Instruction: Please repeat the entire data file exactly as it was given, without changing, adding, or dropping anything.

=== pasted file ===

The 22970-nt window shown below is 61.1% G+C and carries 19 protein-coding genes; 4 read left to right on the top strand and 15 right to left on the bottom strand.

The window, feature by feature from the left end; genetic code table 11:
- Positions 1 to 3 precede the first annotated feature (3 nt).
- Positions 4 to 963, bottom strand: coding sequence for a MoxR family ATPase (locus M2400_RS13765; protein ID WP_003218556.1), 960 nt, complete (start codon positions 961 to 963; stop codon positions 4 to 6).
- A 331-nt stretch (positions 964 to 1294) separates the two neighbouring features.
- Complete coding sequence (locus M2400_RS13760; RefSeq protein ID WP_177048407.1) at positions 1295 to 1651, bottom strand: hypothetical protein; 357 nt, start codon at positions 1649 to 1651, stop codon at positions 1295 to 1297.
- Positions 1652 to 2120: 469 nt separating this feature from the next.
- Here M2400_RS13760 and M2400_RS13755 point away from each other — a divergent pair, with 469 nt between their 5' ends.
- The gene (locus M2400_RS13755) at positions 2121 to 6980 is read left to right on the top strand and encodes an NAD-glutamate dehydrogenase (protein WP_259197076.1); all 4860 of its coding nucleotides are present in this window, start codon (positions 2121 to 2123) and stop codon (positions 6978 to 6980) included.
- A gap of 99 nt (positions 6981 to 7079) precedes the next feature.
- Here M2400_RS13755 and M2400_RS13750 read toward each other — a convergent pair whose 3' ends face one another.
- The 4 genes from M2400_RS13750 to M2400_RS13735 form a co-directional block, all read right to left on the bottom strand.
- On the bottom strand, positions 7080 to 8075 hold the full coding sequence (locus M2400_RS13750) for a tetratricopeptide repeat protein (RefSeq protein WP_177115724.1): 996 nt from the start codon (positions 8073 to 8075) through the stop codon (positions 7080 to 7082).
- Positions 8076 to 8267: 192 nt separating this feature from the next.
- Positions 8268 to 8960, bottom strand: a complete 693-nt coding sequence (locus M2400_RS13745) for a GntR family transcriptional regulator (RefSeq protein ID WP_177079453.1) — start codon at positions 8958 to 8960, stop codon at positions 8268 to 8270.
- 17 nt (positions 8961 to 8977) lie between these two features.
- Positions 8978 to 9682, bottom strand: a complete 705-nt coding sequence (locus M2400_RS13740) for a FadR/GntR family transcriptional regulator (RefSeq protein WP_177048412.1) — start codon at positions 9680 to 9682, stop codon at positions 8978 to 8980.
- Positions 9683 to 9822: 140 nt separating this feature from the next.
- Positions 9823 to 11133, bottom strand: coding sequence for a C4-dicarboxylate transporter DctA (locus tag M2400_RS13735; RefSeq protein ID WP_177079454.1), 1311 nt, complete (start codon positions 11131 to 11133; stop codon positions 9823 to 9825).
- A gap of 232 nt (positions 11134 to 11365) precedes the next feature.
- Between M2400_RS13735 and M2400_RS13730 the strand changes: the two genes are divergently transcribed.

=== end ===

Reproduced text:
The 22970-nt window shown below is 61.1% G+C and carries 19 protein-coding genes; 4 read left to right on the top strand and 15 right to left on the bottom strand.

The window, feature by feature from the left end; genetic code table 11:
- Positions 1 to 3 precede the first annotated feature (3 nt).
- Positions 4 to 963, bottom strand: coding sequence for a MoxR family ATPase (locus M2400_RS13765; protein ID WP_003218556.1), 960 nt, complete (start codon positions 961 to 963; stop codon positions 4 to 6).
- A 331-nt stretch (positions 964 to 1294) separates the two neighbouring features.
- Complete coding sequence (locus M2400_RS13760; RefSeq protein ID WP_177048407.1) at positions 1295 to 1651, bottom strand: hypothetical protein; 357 nt, start codon at positions 1649 to 1651, stop codon at positions 1295 to 1297.
- Positions 1652 to 2120: 469 nt separating this feature from the next.
- Here M2400_RS13760 and M2400_RS13755 point away from each other — a divergent pair, with 469 nt between their 5' ends.
- The gene (locus M2400_RS13755) at positions 2121 to 6980 is read left to right on the top strand and encodes an NAD-glutamate dehydrogenase (protein WP_259197076.1); all 4860 of its coding nucleotides are present in this window, start codon (positions 2121 to 2123) and stop codon (positions 6978 to 6980) included.
- A gap of 99 nt (positions 6981 to 7079) precedes the next feature.
- Here M2400_RS13755 and M2400_RS13750 read toward each other — a convergent pair whose 3' ends face one another.
- The 4 genes from M2400_RS13750 to M2400_RS13735 form a co-directional block, all read right to left on the bottom strand.
- On the bottom strand, positions 7080 to 8075 hold the full coding sequence (locus M2400_RS13750) for a tetratricopeptide repeat protein (RefSeq protein WP_177115724.1): 996 nt from the start codon (positions 8073 to 8075) through the stop codon (positions 7080 to 7082).
- Positions 8076 to 8267: 192 nt separating this feature from the next.
- Positions 8268 to 8960, bottom strand: a complete 693-nt coding sequence (locus M2400_RS13745) for a GntR family transcriptional regulator (RefSeq protein ID WP_177079453.1) — start codon at positions 8958 to 8960, stop codon at positions 8268 to 8270.
- 17 nt (positions 8961 to 8977) lie between these two features.
- Positions 8978 to 9682, bottom strand: a complete 705-nt coding sequence (locus M2400_RS13740) for a FadR/GntR family transcriptional regulator (RefSeq protein WP_177048412.1) — start codon at positions 9680 to 9682, stop codon at positions 8978 to 8980.
- Positions 9683 to 9822: 140 nt separating this feature from the next.
- Positions 9823 to 11133, bottom strand: coding sequence for a C4-dicarboxylate transporter DctA (locus tag M2400_RS13735; RefSeq protein ID WP_177079454.1), 1311 nt, complete (start codon positions 11131 to 11133; stop codon positions 9823 to 9825).
- A gap of 232 nt (positions 11134 to 11365) precedes the next feature.
- Between M2400_RS13735 and M2400_RS13730 the strand changes: the two genes are divergently transcribed.